Saturday, April 2, 2011

Something to aspire to | 2KCBWDAY6

Is there a pattern or skill that you don’t yet feel ready to tackle but which you hope to (or think you can only dream of) tackle in the future, near or distant? Is there a skill or project that makes your mind boggle at the sheer time, dedication and mastery of the craft?

The column on the left of this page is the Knit List: the catalog of knitting skills I've already tried (dare I say, mastered), the ones I have yet to attempt, and other fun stuff to accomplish (knitting in public, using recycled yarn, etc.).  BUT (I like big buts and I cannot lie) there is one item that I feel sure will never, ever, evereverevereverever be completed.

S · T · E · E · K · I · N · G

NO.  Never.  No.

"Steek" rhymes with "Eek!" and I can't think that's a coincidence.  It has 80% of its letters in common with "Steak," but while the latter fills me with meaty goodness, the former fills me with dread.  Eunny Jang dedicated seven full blog posts to the subject.  In Knitting Without Tears, Elizabeth Zimmermann suggests that one "lie down in a darkened room for fifteen minutes to recover" (p61) after cutting armholes for the first time.  Wendy Johnson calls cutting "the fun part" in her Knitty feature "You want me to cut WHAT?"; I'm inclined never to trust her again... even if she does indicate a "celebratory margarita" as the proper way to observe the occasion.

Clearly, this is scary business.  And I haven't the stomach for it.

No steeks here.  Oh heck no.
This tulip cardigan was knit flat, as written in the pattern, and it wasn't difficult.  Do people not like purling that much?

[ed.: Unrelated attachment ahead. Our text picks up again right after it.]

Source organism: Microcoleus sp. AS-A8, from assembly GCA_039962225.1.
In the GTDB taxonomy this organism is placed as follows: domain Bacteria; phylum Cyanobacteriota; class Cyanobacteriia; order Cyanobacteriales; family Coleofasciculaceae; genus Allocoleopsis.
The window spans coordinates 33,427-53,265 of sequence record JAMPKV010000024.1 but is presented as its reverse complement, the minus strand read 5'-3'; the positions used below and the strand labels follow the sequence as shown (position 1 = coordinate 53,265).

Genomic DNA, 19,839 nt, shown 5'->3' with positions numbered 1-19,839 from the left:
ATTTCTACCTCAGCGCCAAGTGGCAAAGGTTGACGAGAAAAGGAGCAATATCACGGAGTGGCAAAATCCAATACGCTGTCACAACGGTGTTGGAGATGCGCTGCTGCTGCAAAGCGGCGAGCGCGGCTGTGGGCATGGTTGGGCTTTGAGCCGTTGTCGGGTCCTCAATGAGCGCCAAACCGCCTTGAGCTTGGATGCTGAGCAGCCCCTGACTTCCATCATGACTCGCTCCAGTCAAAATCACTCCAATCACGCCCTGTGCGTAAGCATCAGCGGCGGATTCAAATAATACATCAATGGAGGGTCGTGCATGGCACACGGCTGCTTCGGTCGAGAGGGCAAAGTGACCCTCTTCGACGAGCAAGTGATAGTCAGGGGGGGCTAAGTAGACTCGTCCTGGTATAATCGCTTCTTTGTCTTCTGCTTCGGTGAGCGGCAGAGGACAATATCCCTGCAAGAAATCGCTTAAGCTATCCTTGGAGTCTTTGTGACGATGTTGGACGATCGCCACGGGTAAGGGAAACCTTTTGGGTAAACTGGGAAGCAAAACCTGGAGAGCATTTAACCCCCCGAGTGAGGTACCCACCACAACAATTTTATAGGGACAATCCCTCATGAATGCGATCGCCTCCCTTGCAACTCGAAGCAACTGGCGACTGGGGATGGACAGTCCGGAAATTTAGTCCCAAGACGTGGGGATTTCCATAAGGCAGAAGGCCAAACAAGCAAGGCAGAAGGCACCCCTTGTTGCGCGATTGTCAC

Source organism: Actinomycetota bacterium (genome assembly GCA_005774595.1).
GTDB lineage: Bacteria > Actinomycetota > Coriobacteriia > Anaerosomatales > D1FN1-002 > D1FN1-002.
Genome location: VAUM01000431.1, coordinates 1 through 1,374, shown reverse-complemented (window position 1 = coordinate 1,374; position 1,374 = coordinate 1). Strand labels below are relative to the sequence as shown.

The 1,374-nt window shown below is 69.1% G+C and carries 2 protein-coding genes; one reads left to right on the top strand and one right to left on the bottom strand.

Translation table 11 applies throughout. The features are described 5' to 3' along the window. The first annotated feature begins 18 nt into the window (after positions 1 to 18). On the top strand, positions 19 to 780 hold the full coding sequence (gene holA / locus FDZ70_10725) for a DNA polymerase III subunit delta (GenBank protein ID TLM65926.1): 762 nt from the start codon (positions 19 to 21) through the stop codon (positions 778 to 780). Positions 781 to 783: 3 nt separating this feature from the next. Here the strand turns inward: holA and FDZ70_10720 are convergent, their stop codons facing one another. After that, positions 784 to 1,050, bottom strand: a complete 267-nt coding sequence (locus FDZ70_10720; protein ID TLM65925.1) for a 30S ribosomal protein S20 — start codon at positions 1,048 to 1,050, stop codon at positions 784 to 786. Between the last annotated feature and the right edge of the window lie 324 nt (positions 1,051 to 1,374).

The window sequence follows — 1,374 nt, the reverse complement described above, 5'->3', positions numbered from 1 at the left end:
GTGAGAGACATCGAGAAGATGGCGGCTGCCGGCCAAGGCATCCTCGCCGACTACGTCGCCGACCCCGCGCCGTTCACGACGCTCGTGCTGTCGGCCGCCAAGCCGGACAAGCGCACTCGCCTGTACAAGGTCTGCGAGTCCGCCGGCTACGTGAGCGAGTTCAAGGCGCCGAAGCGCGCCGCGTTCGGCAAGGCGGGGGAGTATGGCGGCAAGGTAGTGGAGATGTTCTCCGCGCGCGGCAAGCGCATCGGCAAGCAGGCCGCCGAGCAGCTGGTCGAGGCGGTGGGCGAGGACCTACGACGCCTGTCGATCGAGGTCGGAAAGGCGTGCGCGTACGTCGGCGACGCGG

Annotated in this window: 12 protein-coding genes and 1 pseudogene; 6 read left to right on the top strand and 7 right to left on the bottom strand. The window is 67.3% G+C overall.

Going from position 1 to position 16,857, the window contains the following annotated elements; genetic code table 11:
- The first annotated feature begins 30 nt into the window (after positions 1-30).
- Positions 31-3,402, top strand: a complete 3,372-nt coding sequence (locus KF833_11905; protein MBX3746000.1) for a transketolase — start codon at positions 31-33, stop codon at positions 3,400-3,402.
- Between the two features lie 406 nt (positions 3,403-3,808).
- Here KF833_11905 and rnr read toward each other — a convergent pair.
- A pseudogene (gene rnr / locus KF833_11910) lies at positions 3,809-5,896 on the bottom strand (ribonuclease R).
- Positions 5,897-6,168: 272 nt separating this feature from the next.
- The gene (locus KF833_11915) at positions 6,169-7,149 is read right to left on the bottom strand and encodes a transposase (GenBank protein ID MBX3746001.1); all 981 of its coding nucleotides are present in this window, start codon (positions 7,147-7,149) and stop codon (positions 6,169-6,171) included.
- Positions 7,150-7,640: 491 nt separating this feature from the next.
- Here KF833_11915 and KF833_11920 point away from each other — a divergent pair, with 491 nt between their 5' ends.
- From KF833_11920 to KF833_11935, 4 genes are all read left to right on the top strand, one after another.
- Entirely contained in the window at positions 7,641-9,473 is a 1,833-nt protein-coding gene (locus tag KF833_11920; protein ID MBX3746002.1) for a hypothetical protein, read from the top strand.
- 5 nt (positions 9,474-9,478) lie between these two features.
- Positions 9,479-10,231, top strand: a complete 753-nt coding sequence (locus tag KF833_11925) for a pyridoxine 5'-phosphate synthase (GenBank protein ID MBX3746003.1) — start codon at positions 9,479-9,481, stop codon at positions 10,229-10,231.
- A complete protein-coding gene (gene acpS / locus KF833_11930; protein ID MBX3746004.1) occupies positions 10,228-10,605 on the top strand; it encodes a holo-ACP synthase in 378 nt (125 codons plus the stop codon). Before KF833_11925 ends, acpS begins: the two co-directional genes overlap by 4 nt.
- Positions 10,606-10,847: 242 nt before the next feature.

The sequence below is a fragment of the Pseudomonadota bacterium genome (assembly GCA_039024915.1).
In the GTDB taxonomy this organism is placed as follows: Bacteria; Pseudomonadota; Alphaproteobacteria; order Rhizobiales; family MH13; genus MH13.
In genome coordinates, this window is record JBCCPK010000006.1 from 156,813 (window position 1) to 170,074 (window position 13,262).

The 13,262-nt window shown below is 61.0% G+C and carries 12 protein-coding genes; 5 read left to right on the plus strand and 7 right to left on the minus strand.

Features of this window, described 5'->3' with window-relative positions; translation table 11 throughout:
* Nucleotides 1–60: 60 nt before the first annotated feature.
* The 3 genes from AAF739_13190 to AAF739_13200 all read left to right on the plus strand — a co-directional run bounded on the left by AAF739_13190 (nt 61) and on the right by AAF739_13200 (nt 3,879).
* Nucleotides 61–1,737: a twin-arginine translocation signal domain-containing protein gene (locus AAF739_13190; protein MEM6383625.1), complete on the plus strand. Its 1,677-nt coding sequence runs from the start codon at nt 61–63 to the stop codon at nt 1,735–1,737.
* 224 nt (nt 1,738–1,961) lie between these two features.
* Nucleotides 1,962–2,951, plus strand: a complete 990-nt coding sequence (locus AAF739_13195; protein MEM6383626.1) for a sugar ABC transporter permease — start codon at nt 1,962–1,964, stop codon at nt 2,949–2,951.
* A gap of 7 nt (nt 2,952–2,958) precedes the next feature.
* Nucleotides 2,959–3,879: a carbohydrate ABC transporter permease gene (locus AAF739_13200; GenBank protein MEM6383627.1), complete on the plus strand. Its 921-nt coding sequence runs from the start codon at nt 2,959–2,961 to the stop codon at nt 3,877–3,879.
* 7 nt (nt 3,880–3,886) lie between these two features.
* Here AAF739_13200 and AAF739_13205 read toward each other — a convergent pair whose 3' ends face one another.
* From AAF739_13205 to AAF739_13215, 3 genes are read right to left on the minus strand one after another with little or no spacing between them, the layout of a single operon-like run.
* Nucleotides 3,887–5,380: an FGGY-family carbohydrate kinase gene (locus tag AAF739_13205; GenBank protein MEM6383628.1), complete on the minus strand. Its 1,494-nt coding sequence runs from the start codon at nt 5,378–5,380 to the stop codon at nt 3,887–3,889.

The most obvious reason for my steek strike is my love of superwash merino.  In fact, a bad experience with felting (maybe maybe I'll write about it sometime, if I'm ever feeling especially masochistic) has led me away from most yarns that lend themselves to this sort of thing.

What it really comes down to is this: I can enjoy a libation and a lie-down without experiencing sheer terror beforehand, thankyouverymuch.  Life's scary enough as it is without bring renegade scissors into it.

10 comments:

nothingbutknit2 said...

I kind of feel the same way you do but I think if I had the right project done with the right yarn I would give steeking a try.

knitreadclick said...

I've made steeking a goal for 2011, but I'm scared at just the idea. I completely commiserate

PandaBearofDoom said...

I hate pearling Idk why just do. And eek lol steeking seems awful

josiekitten said...

Steeking seems to be a commone theme in today's posts!!

Gracey is not my name.... said...

I love that sweater and I'm no where near skilled enough to steek and not sure I'd ever want to...

myhookandyarnadventure said...

I watched a video on steeking and I sat wide-mouthed an horrified the whole time :)

Kepanie said...

Susan B. Anderson learned how to steek via the Internet and referenced this video which I found very easy to understand and if I had to steek one day, I'd do it like this: http://www.youtube.com/watch?v=Qs6Kw6wGnNk

tishka said...

Im so with you on that. I believe there is a saying about steeking,
the most unkindest cut of all..lol

AC said...

I wrote about steeking as something fearful for blog week last year...why in the hell would you even want to try? Ugh.

AC said...

For some reason that comment sounds like a non-english speaker wrote it...I'm trying to say steeking sucks.